People frequently contemplate what they can leave to their children as an inheritance: a comfortable house, shares in a successful company, a beautiful heirloom necklace, or the first car that a grandfather bought. There is a legacy in my family that has crossed mountains, rivers, and times of war and peace. It is a legacy that continues in our veins to this very moment.
My maternal grandparents live in Galindo, a small town in the north of Colombia. Their lives were dedicated to fishing and cultivating rice near the Cauca River. It was on this river in 1951, that the first One Mission Society missionaries sailed the small boat, The Cruzado, from which they shared the Gospel with those living along the river. Several years later, OMS built a small school and a church in which my grandparents served, shepherded families, and reared their six children in the love of God.
Many miles away in the thick mountains of Santander lives my paternal grandmother, a cultivator of chocolate. She once told me, "I first heard the Gospel as something we should not pay attention to because it was something dangerous.” One holy week my sister told me about an event in Popayan, where Brother Eugenio (Eugene) Wittig, an American Missionary from OMS, would be sharing the Gospel. As soon as I heard the good news of salvation, I accepted it in my heart. Seventeen years later my grandmother lost her husband, but with the strength that the Gospel gave her, she raised his five children in the faith and in the church. She also recounts how missionary, Vernon Young, carried school supplies and the teacher’s salary to the small missionary school, and that he would stop at her door to drink some water. Tragically, on February 6, 1976, Vernon did not arrive. A few hours later my grandmother discovered that he had an accident crossing the river and was gone from this life to be with his Savior. The impact that Vernon made is still felt among the brethren there.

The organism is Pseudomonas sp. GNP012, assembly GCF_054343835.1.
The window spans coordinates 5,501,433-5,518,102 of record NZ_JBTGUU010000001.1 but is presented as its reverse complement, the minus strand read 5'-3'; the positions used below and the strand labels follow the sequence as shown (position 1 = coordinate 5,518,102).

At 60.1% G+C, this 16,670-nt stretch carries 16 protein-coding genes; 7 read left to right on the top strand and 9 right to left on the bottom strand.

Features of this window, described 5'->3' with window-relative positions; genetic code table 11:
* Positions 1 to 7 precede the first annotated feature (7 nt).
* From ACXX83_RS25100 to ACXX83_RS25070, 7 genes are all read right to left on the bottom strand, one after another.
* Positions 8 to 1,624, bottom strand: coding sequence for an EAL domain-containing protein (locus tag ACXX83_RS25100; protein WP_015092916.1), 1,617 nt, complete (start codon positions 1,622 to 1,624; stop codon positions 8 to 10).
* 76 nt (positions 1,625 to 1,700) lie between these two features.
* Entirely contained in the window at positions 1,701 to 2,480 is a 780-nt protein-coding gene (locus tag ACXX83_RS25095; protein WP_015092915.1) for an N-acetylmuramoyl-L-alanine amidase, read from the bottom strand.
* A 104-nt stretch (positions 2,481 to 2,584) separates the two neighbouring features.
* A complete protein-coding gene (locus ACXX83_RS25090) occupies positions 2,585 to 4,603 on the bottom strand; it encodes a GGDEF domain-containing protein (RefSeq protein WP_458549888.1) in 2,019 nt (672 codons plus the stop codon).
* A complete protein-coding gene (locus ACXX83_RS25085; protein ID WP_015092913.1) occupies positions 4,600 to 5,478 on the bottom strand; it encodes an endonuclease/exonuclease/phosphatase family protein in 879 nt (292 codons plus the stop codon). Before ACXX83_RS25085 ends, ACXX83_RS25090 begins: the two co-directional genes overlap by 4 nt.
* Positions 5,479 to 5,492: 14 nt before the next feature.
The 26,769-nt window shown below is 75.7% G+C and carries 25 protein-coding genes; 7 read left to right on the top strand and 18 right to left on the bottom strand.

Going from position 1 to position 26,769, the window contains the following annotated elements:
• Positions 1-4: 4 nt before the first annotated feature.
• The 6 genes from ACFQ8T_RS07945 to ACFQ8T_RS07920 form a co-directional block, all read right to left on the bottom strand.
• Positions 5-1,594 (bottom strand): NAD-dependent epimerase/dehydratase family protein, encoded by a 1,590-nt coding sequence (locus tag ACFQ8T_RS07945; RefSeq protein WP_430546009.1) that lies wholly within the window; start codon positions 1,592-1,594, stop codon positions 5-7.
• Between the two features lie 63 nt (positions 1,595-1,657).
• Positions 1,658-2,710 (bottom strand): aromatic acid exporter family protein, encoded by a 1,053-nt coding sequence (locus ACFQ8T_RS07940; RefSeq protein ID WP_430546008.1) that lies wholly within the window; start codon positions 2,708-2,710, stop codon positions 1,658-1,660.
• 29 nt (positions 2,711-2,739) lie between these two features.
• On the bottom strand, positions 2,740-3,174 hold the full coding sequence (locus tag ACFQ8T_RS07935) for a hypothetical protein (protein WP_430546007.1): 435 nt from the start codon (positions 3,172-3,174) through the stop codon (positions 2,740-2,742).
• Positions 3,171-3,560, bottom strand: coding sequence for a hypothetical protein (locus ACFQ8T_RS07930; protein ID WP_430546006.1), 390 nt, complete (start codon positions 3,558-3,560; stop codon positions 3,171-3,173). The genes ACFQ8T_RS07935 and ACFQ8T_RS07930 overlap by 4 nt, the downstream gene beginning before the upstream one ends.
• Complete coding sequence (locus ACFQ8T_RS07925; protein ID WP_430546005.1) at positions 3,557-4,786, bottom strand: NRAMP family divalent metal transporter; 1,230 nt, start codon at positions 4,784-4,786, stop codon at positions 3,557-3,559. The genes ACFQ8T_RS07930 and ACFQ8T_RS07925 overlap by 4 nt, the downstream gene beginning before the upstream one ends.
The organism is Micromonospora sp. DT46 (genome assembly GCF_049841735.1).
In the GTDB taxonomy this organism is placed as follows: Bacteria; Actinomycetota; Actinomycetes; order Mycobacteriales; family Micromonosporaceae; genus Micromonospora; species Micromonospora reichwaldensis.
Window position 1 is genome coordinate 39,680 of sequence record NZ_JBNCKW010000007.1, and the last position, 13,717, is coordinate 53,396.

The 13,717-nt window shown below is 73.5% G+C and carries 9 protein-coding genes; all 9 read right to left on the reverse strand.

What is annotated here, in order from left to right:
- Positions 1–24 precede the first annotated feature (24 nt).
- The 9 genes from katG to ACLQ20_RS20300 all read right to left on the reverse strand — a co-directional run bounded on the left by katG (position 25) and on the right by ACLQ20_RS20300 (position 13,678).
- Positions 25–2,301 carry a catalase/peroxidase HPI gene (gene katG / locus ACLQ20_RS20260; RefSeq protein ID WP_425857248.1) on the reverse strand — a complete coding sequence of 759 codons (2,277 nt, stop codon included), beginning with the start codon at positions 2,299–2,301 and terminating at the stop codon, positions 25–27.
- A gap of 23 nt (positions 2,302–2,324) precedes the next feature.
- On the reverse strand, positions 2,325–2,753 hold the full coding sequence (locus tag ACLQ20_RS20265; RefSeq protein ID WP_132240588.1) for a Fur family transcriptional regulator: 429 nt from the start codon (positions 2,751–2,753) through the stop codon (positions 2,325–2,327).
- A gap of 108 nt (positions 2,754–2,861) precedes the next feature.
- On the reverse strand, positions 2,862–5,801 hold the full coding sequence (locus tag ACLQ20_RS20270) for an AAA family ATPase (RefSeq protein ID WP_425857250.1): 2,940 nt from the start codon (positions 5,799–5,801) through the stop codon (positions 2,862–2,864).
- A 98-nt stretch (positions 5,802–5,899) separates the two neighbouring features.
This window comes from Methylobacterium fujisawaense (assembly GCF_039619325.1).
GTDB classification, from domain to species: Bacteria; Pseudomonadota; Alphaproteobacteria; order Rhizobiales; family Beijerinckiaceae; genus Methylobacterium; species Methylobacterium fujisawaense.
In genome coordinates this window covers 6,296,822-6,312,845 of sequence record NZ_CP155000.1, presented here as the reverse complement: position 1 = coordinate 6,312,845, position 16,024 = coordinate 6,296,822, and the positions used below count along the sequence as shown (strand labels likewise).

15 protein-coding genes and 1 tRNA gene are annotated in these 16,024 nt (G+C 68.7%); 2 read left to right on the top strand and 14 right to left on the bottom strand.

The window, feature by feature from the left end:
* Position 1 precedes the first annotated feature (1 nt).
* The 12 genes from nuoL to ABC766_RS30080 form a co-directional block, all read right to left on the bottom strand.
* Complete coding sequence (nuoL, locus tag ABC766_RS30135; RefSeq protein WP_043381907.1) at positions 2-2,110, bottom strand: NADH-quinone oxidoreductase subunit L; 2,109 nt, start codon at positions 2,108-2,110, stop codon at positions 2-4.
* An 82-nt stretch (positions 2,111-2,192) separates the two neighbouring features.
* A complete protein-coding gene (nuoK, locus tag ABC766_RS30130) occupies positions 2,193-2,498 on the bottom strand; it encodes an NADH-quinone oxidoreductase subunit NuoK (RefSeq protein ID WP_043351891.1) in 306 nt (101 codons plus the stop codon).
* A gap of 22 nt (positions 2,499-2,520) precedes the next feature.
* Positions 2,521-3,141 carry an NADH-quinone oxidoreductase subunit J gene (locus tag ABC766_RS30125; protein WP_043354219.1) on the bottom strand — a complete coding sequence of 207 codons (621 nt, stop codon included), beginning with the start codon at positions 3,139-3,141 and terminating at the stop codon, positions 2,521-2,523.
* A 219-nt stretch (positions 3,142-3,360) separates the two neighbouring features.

Years later, a young Elmis (my mother) from Bolivar, and a young Claudio (my father) from Santander, were led by the Holy Spirit to attend the Colombian Bible Seminary in the city of Medellín. Even though they were from different cultures, they shared not only a deep love for Jesus but also that they counted on the generosity of supporters in the United States to pursue their studies; my mother in education and my father in theology. There was no questioning what they would do after graduation because they had already committed themselves to serve as pastors in the Interamerican church.
And here we are today, grandparents, children, and grandchildren, who have seen the overwhelming love of God, and who serve Him with everything he has placed in our hands. We can truly say with confidence, “Lord, you have been our dwelling place throughout all generations” (Psalm 90:1).
For those who pray, for those who give, and for those who go, do not grow weary for your work is never in vain! Many others and me are the fruit of the prayers, gifts, and missionaries who came to Colombia to bless us with a legacy like no other… Jesus.